The WEST project’s success in producing its first plasma allows it to test materials for the International Thermonuclear Experimental Reactor.
A tokamak in France has produced its first plasma, demonstrating the success of modifications made to the fusion reactor. The French Alternative Energies and Atomic Energy Commission (CEA) began the WEST project (Tungsten Environment Steady-state Tokamak) in 2013 to transform the Tore Supra, a tokamak constructed in the 1980s, into a test bed for the International Thermonuclear Experimental Reactor (ITER) – a research and engineering megaproject – to test a plasma-facing divertor made from tungsten. The tokamak is capable of containing plasma, using a strong magnetic field, in a vacuum vessel. The field acts as a container as it runs in both horizontal and vertical directions, created from toroidal and poloidal field coils.
Located on the vacuum chamber’s floor, the divertor’s purpose is to minimise contamination of the plasma, while extracting some of the heat and the ash produced by the fusion reaction. It is a crucial component, undergoing extreme conditions. WEST project scientist Emmanuelle Tsitrone said, ‘In next-step fusion devices, such as ITER, the materials interacting with the plasma will experience extreme heat and particle loads. In addition, these devices, aiming at steady state operation, will run much longer plasma discharges than present day facilities and produce a significant rate of neutrons, putting further constrains on the materials to be used.’
It is therefore necessary that potential materials used in the divertor have a high melting point, first-rate thermo-mechanical properties, resilience to neutrons, are easy to machine and are compatible with plasma operation, as material eroded from the vessel wall may enter the plasma.
‘ITER plans to operate with an actively cooled tungsten divertor. The technology is based on individual tungsten monoblocks bonded to a copper heat sink with water coolant. The main materials to be tested under tokamak operation conditions are tungsten, used as a plasma-facing material coping with large heat and particle fluxes from the plasma, and copper, used as a heat sink,’ Tsitrone explained. The durability of the bonding between these two materials is also being tested.
Tsitrone described how ‘divertor elements [that could be of use in ITER] are planned to be exposed to plasma in WEST during dedicated long pulse experimental campaigns, while their thermal behavior will be monitored through a large number of diagnostics. Regular post-mortem analysis of selected components is also planned to gain more insight on material ageing, involving a large variety of metallography and surface analysis techniques.’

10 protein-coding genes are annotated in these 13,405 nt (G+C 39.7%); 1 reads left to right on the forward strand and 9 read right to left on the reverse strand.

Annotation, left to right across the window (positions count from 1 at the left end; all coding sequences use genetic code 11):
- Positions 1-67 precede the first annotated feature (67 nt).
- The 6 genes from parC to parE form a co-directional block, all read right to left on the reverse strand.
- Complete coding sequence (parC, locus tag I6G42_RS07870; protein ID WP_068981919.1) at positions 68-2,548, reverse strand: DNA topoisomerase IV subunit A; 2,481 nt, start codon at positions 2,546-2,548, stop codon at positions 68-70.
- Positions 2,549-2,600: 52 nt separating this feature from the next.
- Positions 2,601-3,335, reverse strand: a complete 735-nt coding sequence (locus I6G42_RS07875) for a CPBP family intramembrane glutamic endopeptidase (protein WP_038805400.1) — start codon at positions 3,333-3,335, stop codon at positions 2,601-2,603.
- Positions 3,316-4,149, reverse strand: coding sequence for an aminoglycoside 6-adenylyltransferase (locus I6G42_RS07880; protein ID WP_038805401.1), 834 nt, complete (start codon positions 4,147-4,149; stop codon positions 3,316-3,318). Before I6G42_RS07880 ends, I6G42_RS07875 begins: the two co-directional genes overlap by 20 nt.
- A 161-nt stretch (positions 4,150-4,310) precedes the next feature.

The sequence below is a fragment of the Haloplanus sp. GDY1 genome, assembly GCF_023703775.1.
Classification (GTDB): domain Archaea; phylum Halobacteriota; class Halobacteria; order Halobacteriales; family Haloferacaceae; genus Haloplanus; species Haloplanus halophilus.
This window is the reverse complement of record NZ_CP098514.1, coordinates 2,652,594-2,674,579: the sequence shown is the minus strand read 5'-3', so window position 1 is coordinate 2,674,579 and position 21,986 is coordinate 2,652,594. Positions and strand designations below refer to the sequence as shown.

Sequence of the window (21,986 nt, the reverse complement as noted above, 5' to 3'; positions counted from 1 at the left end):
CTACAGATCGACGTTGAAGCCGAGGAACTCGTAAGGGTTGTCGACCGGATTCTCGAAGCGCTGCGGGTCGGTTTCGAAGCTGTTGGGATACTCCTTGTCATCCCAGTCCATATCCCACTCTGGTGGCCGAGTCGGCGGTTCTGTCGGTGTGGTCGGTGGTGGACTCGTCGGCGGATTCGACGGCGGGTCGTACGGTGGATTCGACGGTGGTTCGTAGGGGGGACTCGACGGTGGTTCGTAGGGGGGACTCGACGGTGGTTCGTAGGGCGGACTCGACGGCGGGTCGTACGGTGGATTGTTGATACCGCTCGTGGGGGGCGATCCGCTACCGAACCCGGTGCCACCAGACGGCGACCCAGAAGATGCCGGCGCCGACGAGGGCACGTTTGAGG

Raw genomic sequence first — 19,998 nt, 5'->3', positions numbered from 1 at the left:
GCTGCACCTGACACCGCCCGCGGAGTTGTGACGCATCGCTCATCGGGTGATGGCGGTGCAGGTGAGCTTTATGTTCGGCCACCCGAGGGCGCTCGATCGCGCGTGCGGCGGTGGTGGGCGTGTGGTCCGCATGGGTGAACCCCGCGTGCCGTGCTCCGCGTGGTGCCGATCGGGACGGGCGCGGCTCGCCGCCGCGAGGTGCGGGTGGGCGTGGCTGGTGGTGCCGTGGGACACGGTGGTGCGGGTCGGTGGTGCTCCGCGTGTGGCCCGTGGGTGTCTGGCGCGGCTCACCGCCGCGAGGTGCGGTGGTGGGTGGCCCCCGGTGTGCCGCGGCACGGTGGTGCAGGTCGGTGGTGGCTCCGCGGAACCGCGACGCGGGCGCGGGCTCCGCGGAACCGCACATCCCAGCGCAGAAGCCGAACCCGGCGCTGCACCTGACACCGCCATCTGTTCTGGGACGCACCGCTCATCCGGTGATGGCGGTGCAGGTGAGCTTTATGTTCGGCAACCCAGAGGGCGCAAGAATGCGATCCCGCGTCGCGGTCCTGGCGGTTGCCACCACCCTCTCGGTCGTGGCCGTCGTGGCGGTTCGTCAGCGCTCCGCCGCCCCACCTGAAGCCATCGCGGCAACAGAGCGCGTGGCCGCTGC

The WEST programme is currently in its first exploitation phase, concentrating on design issues such as improving the monoblock geometry. The second exploitation phase, running from 2019-2020, will address issues associated with long pulse operation.
The WEST tokamak is intended to reduce the risks, such as exceeding costs and deadlines, associated with industrialising the high-tech components of the ITER divertor. The number of tungsten components developed for WEST is thought to be roughly 15% of those needed for ITER, allowing the manufacturing process for ITER to be optimised. The testing of the divertor allows the researchers to potentially improve and exploit its use in ITER.
Speaking of future applications, Tsitrone said, ‘WEST will open new possibilities to demonstrate the sustainability of plasma scenarios over relevant plasma wall equilibrium timescale, as required for steady state operation of future fusion devices. WEST therefore provides an opportunity to anticipate current unknowns on the way to long pulse operation in a metallic plasma-facing component environment before they are encountered in ITER, and identify solutions.’
A tokamak is a machine designed to control and capture the energy of nuclear fusion reactions. An electric current and magnetic field heat and confine plasma in the vessel.